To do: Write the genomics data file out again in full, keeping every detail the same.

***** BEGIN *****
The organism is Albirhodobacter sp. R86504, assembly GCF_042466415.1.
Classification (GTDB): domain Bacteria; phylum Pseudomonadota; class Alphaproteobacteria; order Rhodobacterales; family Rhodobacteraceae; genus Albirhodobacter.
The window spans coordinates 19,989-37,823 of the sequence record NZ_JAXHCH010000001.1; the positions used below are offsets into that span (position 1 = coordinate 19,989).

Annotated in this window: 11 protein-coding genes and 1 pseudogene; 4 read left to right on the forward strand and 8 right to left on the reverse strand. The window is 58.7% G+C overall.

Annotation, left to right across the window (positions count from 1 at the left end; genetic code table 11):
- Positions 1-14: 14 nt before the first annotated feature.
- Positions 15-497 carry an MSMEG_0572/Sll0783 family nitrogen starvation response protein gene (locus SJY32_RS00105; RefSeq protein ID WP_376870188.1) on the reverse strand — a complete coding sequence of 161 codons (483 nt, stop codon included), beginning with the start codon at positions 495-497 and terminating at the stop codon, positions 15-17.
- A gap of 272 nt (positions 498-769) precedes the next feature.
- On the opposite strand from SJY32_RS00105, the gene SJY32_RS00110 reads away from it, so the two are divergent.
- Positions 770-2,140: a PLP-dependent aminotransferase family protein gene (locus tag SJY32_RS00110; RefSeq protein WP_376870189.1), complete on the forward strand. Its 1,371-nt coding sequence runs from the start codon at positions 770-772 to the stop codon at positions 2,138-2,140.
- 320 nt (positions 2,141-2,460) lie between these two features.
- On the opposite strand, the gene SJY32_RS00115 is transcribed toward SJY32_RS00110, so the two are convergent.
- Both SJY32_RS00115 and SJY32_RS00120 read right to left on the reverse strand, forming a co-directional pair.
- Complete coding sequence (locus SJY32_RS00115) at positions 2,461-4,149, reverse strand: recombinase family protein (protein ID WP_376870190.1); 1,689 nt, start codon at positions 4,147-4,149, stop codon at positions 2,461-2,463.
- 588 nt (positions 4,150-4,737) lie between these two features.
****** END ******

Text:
The organism is Albirhodobacter sp. R86504, assembly GCF_042466415.1.
Classification (GTDB): domain Bacteria; phylum Pseudomonadota; class Alphaproteobacteria; order Rhodobacterales; family Rhodobacteraceae; genus Albirhodobacter.
The window spans coordinates 19,989-37,823 of the sequence record NZ_JAXHCH010000001.1; the positions used below are offsets into that span (position 1 = coordinate 19,989).

Annotated in this window: 11 protein-coding genes and 1 pseudogene; 4 read left to right on the forward strand and 8 right to left on the reverse strand. The window is 58.7% G+C overall.

Annotation, left to right across the window (positions count from 1 at the left end; genetic code table 11):
- Positions 1-14: 14 nt before the first annotated feature.
- Positions 15-497 carry an MSMEG_0572/Sll0783 family nitrogen starvation response protein gene (locus SJY32_RS00105; RefSeq protein ID WP_376870188.1) on the reverse strand — a complete coding sequence of 161 codons (483 nt, stop codon included), beginning with the start codon at positions 495-497 and terminating at the stop codon, positions 15-17.
- A gap of 272 nt (positions 498-769) precedes the next feature.
- On the opposite strand from SJY32_RS00105, the gene SJY32_RS00110 reads away from it, so the two are divergent.
- Positions 770-2,140: a PLP-dependent aminotransferase family protein gene (locus tag SJY32_RS00110; RefSeq protein WP_376870189.1), complete on the forward strand. Its 1,371-nt coding sequence runs from the start codon at positions 770-772 to the stop codon at positions 2,138-2,140.
- 320 nt (positions 2,141-2,460) lie between these two features.
- On the opposite strand, the gene SJY32_RS00115 is transcribed toward SJY32_RS00110, so the two are convergent.
- Both SJY32_RS00115 and SJY32_RS00120 read right to left on the reverse strand, forming a co-directional pair.
- Complete coding sequence (locus SJY32_RS00115) at positions 2,461-4,149, reverse strand: recombinase family protein (protein ID WP_376870190.1); 1,689 nt, start codon at positions 4,147-4,149, stop codon at positions 2,461-2,463.
- 588 nt (positions 4,150-4,737) lie between these two features.